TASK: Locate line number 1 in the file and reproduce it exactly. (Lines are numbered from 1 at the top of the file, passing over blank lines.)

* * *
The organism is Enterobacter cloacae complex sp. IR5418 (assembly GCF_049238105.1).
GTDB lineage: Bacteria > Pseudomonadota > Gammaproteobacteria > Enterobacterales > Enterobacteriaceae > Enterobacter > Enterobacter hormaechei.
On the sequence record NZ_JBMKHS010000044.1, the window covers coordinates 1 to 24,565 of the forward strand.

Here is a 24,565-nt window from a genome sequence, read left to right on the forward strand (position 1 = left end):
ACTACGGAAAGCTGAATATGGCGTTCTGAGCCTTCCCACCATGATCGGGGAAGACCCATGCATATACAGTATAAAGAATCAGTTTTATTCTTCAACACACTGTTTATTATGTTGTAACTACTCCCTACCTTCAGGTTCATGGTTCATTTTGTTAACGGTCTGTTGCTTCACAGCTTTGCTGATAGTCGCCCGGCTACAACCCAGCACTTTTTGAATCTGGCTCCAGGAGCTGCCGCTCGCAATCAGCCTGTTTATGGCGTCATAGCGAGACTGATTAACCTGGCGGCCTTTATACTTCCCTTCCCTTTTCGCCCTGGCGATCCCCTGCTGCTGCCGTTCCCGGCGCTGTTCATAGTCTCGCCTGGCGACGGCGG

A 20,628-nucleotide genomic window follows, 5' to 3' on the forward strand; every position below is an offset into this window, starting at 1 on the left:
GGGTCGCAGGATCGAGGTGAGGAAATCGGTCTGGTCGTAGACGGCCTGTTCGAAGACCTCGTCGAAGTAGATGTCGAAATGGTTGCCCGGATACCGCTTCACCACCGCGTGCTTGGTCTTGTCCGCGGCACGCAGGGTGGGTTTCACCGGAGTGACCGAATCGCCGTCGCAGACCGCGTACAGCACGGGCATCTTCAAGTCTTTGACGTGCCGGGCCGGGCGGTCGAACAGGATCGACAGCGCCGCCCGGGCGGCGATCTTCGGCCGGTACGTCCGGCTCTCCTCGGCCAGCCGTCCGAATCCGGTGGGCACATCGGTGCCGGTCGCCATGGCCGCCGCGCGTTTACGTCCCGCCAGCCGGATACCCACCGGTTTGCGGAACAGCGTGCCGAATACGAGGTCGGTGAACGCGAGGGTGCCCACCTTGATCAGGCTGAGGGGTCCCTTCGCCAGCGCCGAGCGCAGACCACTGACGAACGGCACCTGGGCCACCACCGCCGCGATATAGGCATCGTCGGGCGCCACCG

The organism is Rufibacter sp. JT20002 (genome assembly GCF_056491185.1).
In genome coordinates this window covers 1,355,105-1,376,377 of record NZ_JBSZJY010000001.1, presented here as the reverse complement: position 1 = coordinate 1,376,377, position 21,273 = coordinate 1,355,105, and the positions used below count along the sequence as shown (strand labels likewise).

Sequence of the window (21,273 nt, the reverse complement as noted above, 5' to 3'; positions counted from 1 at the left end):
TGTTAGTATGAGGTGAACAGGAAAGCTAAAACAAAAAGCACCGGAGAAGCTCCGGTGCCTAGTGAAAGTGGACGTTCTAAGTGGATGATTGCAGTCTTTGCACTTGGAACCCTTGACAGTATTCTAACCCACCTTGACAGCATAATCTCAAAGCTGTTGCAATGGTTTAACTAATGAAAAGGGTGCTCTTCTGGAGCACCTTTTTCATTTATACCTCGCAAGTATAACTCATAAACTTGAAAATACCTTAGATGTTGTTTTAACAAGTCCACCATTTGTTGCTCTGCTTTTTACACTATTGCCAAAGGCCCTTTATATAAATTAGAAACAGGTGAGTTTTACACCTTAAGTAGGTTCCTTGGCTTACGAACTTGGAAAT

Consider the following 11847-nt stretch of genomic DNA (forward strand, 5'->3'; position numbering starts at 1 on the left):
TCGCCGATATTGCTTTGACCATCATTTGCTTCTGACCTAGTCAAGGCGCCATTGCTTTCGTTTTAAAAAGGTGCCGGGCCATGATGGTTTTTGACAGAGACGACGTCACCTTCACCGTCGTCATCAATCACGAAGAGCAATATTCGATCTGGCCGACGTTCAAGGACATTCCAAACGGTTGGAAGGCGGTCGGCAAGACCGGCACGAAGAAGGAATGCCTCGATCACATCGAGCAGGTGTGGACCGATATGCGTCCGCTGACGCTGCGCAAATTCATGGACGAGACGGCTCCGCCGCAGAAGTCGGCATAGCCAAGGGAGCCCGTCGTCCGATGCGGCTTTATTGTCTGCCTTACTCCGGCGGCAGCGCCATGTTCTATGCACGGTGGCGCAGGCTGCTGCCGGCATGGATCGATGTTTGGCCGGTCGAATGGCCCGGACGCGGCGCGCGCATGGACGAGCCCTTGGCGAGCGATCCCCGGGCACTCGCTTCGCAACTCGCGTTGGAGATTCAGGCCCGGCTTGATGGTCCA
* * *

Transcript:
The organism is Enterobacter cloacae complex sp. IR5418 (assembly GCF_049238105.1).